Jeff Vandermeer has run an interview in two parts (Part 1, Part 2 and some additional material including a truly mighty cover of the US Blade Itself) with some of the new wave of heroic fantasy authors: Karen Miller, Brandon Sanderson, Brian Ruckley, oh, and that Abercrombie bloke as well.
It’s what you call a round-table interview. No, not an interview in which we wear shiny armour and quest for a grail, but one in which we are all responding to the same questions. What’s kind of amusing (at least to my tiny mind) is how some of their responses are very similar to the sort of thing that I might say (except better written, of course). So, from Karen Miller:
“My work is predominantly character-driven. Most of the action derives from the internal landscape, desires and psychologies of the characters, rather than huge external set pieces and sweeping vistas, as it were. Those tend to form the backdrop of my novels–what really interests me is the impact of events on a cast of individuals. How the big picture looks through the eyes of the people involved.”
Yes, yes! Me too! The whole character-driven thing with the backdrop and the impact of events, and the big picture through the little eyes and that! And from Brian Ruckley:
“I tried to make my imagined world pretty realistic, in everything from its landscapes to its politics, its characters to its battles. This is fantasy in which no character is safe once the world starts to slip towards chaos, and where even the bad guys think they have good reasons for most of what they do.”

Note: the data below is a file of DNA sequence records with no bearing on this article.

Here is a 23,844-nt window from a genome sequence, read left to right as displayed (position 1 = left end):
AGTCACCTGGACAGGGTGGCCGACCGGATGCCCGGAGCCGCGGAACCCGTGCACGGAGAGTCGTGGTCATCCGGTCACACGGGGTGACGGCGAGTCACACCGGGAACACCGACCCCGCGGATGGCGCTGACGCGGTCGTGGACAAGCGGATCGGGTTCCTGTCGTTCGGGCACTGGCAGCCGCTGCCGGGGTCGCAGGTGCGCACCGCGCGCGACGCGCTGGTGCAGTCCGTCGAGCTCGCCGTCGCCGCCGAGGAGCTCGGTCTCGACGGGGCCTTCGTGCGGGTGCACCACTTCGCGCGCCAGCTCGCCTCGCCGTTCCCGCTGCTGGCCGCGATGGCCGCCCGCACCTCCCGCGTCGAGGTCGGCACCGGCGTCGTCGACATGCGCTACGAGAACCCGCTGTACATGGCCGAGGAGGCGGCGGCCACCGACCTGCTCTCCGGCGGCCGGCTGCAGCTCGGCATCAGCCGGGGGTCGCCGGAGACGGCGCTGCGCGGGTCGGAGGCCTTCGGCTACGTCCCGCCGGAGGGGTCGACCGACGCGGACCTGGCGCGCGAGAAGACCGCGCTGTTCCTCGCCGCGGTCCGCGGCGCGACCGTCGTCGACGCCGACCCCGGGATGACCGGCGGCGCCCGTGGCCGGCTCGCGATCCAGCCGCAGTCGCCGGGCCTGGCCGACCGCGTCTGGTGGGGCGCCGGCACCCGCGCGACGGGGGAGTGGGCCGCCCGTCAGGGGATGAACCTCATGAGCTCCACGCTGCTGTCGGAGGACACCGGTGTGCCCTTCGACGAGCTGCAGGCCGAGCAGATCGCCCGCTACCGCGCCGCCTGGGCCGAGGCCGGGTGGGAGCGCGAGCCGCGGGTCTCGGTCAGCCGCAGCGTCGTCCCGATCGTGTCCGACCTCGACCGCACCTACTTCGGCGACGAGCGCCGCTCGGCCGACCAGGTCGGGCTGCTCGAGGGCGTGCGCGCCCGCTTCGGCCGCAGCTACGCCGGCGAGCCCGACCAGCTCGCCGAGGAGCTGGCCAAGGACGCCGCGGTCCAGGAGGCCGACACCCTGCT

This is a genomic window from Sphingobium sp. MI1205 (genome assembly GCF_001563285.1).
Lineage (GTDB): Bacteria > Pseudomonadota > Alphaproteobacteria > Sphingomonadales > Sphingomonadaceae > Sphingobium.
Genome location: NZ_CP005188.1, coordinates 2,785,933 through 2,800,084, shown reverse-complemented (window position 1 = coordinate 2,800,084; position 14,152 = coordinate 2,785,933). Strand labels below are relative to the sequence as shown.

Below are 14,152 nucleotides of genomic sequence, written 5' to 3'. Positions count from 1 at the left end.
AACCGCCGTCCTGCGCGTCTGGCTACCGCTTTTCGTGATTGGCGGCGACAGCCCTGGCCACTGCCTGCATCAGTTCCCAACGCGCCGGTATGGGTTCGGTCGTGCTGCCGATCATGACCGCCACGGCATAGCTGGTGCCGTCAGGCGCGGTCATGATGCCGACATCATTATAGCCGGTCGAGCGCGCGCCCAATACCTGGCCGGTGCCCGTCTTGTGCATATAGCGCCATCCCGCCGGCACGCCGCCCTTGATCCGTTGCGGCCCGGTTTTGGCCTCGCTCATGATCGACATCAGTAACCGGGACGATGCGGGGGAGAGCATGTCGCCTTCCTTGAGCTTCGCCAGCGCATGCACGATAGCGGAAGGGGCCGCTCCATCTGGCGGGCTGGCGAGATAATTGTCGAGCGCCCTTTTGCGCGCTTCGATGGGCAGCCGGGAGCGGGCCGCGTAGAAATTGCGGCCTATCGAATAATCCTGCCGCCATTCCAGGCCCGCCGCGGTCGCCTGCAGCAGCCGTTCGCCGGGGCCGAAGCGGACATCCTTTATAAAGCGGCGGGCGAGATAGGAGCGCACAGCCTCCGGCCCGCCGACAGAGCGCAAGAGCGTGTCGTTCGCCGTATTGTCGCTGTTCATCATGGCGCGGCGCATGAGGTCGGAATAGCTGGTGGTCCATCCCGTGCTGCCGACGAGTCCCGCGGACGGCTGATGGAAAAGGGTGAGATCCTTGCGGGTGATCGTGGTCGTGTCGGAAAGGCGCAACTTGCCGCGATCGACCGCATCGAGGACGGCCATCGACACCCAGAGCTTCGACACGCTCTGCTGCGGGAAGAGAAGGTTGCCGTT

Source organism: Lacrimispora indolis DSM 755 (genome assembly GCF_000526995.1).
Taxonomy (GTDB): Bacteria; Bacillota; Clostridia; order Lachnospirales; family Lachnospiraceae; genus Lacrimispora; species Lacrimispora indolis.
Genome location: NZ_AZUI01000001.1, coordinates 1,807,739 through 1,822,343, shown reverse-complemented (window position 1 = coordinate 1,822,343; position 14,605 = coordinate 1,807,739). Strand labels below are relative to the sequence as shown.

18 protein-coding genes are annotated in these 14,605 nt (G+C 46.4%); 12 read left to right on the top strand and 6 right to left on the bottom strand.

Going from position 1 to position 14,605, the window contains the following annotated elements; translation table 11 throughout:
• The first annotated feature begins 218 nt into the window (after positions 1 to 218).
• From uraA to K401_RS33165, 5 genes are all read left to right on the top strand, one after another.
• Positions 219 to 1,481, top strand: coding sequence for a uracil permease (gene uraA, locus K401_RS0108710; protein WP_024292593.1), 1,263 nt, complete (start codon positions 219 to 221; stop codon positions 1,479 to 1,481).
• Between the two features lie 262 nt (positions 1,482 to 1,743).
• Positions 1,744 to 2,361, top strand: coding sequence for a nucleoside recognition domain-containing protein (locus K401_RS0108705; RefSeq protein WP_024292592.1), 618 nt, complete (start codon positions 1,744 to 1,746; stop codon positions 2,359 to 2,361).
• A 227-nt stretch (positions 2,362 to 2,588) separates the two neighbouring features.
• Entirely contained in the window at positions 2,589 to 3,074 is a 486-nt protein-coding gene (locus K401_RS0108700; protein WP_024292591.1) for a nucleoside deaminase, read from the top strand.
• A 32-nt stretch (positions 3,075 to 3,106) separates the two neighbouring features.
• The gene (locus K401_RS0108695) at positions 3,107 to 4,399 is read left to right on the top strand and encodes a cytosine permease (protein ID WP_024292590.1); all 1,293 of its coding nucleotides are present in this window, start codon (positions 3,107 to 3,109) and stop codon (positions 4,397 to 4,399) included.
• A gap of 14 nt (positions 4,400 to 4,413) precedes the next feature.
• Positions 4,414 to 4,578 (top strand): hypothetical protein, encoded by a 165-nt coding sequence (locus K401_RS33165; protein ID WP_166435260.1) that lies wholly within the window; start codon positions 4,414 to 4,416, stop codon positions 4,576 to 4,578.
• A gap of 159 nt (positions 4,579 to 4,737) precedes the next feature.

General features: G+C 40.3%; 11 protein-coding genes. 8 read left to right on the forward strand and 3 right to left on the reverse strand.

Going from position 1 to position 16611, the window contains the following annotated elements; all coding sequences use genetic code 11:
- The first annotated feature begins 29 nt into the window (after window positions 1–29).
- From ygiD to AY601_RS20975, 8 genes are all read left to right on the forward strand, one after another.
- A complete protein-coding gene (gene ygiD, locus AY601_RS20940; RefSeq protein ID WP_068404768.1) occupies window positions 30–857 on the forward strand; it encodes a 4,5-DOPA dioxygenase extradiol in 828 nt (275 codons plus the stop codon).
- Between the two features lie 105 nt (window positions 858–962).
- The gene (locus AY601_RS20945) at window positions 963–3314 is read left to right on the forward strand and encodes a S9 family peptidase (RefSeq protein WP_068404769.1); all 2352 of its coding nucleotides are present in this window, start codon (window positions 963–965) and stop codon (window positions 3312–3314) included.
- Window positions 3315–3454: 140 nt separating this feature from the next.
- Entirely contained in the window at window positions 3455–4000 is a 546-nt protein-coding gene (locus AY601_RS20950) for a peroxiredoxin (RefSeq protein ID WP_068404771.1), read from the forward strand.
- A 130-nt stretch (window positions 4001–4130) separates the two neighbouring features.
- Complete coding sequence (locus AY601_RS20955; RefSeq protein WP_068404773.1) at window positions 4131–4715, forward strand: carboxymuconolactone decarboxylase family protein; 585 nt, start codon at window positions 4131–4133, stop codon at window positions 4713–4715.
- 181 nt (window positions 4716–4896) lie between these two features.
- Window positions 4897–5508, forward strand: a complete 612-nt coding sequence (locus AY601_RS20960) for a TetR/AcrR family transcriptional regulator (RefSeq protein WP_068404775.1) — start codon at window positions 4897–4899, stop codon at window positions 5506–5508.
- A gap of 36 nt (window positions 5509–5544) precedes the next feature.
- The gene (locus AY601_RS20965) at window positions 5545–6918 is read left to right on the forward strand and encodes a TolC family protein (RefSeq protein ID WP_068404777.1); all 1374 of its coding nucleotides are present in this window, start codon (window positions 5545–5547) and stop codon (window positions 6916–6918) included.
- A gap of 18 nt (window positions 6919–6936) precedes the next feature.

And me! And me! I’m like that as well! All gritty and realistic and bad guys with reasons and what have you! Talking about influences, Brandon Sanderson writes:
“During the 80s and 90s, quest epic was the big seller. A lot of the new writers like myself grew up reading Eddings and Jordan and Brooks. Some of us, when we sit down to write, then try to emulate their formula. A lot of us, though, react against those stories we love. Not because they were bad, but because they’ve been done–and done well … I write mainstream fantasy epics – my primary goal is to produce books that people will enjoy. I’m a big believer in the sheer power of a well told story, and don’t focus on intricate prose or ponderous messages. Story first, everything else second. However, I think that puts me in a harder position than if I were trying to write something completely revolutionary. I want to write books that all of the people who loved the old epics will love – books that have the same feel. However, I also want to write books which innovate and expand the genre.”
That’s what I’m trying to do as well! With the reading of the Eddings, and the reacting against stuff, fusing the new into the traditional framework, and the reinterpretation of the mainstream epic and whatever. It’s a bit like what I was saying a few posts back about the need to combine the innovative with the familiar, except said in a mature manner by an adult.